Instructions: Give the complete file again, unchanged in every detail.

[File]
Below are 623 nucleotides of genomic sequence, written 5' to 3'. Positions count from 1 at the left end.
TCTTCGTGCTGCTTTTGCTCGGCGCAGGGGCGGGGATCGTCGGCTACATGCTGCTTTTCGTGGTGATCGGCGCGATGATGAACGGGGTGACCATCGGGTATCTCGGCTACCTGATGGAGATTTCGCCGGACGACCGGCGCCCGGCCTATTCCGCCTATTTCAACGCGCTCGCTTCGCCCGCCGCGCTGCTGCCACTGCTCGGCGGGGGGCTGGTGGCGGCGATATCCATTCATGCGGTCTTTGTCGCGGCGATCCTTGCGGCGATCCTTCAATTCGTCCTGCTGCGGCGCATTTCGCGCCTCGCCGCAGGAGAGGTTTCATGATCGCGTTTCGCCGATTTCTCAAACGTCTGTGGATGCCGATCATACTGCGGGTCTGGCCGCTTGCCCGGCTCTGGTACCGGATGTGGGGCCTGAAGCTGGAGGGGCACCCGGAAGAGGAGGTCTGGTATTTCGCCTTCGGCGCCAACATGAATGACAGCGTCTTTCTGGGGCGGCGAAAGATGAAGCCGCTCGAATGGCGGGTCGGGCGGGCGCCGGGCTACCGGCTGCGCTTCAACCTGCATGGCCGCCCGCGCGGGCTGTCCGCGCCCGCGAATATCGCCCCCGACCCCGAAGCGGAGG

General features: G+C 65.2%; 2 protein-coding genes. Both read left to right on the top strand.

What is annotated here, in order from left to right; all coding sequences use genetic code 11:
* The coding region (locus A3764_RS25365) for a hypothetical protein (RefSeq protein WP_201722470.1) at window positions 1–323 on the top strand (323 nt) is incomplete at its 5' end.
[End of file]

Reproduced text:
Below are 623 nucleotides of genomic sequence, written 5' to 3'. Positions count from 1 at the left end.
TCTTCGTGCTGCTTTTGCTCGGCGCAGGGGCGGGGATCGTCGGCTACATGCTGCTTTTCGTGGTGATCGGCGCGATGATGAACGGGGTGACCATCGGGTATCTCGGCTACCTGATGGAGATTTCGCCGGACGACCGGCGCCCGGCCTATTCCGCCTATTTCAACGCGCTCGCTTCGCCCGCCGCGCTGCTGCCACTGCTCGGCGGGGGGCTGGTGGCGGCGATATCCATTCATGCGGTCTTTGTCGCGGCGATCCTTGCGGCGATCCTTCAATTCGTCCTGCTGCGGCGCATTTCGCGCCTCGCCGCAGGAGAGGTTTCATGATCGCGTTTCGCCGATTTCTCAAACGTCTGTGGATGCCGATCATACTGCGGGTCTGGCCGCTTGCCCGGCTCTGGTACCGGATGTGGGGCCTGAAGCTGGAGGGGCACCCGGAAGAGGAGGTCTGGTATTTCGCCTTCGGCGCCAACATGAATGACAGCGTCTTTCTGGGGCGGCGAAAGATGAAGCCGCTCGAATGGCGGGTCGGGCGGGCGCCGGGCTACCGGCTGCGCTTCAACCTGCATGGCCGCCCGCGCGGGCTGTCCGCGCCCGCGAATATCGCCCCCGACCCCGAAGCGGAGG

General features: G+C 65.2%; 2 protein-coding genes. Both read left to right on the top strand.

What is annotated here, in order from left to right; all coding sequences use genetic code 11:
* The coding region (locus A3764_RS25365) for a hypothetical protein (RefSeq protein WP_201722470.1) at window positions 1–323 on the top strand (323 nt) is incomplete at its 5' end.